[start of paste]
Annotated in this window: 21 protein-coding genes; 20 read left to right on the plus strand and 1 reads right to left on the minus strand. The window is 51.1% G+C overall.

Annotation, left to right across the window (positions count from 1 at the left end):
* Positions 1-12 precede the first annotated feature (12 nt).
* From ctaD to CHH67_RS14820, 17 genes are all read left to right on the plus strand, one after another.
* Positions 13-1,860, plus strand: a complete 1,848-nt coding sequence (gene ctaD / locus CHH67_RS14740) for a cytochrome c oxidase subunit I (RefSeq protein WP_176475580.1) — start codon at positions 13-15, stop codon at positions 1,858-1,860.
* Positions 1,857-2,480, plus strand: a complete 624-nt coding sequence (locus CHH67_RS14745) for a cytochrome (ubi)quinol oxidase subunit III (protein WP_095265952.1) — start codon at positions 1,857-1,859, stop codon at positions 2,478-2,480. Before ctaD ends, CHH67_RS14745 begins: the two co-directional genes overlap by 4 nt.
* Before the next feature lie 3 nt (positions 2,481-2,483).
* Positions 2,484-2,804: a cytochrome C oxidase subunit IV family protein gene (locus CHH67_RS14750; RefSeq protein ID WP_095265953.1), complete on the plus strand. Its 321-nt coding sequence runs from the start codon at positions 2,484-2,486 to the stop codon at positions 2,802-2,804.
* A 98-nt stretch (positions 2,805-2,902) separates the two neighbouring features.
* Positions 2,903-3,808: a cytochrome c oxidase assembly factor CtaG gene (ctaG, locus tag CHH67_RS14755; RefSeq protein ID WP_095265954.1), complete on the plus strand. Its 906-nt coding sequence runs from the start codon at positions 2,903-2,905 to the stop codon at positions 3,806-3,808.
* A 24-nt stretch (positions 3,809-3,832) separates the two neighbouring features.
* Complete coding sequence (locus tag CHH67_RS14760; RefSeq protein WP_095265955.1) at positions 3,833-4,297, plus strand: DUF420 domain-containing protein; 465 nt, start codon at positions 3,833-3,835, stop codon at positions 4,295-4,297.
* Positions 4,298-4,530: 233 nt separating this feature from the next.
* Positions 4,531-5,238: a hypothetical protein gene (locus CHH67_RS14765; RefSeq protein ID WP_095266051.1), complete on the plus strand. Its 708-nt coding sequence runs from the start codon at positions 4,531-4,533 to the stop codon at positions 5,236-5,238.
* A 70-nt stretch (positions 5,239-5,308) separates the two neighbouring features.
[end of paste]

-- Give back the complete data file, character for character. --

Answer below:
Annotated in this window: 21 protein-coding genes; 20 read left to right on the plus strand and 1 reads right to left on the minus strand. The window is 51.1% G+C overall.

Annotation, left to right across the window (positions count from 1 at the left end):
* Positions 1-12 precede the first annotated feature (12 nt).
* From ctaD to CHH67_RS14820, 17 genes are all read left to right on the plus strand, one after another.
* Positions 13-1,860, plus strand: a complete 1,848-nt coding sequence (gene ctaD / locus CHH67_RS14740) for a cytochrome c oxidase subunit I (RefSeq protein WP_176475580.1) — start codon at positions 13-15, stop codon at positions 1,858-1,860.
* Positions 1,857-2,480, plus strand: a complete 624-nt coding sequence (locus CHH67_RS14745) for a cytochrome (ubi)quinol oxidase subunit III (protein WP_095265952.1) — start codon at positions 1,857-1,859, stop codon at positions 2,478-2,480. Before ctaD ends, CHH67_RS14745 begins: the two co-directional genes overlap by 4 nt.
* Before the next feature lie 3 nt (positions 2,481-2,483).
* Positions 2,484-2,804: a cytochrome C oxidase subunit IV family protein gene (locus CHH67_RS14750; RefSeq protein ID WP_095265953.1), complete on the plus strand. Its 321-nt coding sequence runs from the start codon at positions 2,484-2,486 to the stop codon at positions 2,802-2,804.
* A 98-nt stretch (positions 2,805-2,902) separates the two neighbouring features.
* Positions 2,903-3,808: a cytochrome c oxidase assembly factor CtaG gene (ctaG, locus tag CHH67_RS14755; RefSeq protein ID WP_095265954.1), complete on the plus strand. Its 906-nt coding sequence runs from the start codon at positions 2,903-2,905 to the stop codon at positions 3,806-3,808.
* A 24-nt stretch (positions 3,809-3,832) separates the two neighbouring features.
* Complete coding sequence (locus tag CHH67_RS14760; RefSeq protein WP_095265955.1) at positions 3,833-4,297, plus strand: DUF420 domain-containing protein; 465 nt, start codon at positions 3,833-3,835, stop codon at positions 4,295-4,297.
* Positions 4,298-4,530: 233 nt separating this feature from the next.
* Positions 4,531-5,238: a hypothetical protein gene (locus CHH67_RS14765; RefSeq protein ID WP_095266051.1), complete on the plus strand. Its 708-nt coding sequence runs from the start codon at positions 4,531-4,533 to the stop codon at positions 5,236-5,238.
* A 70-nt stretch (positions 5,239-5,308) separates the two neighbouring features.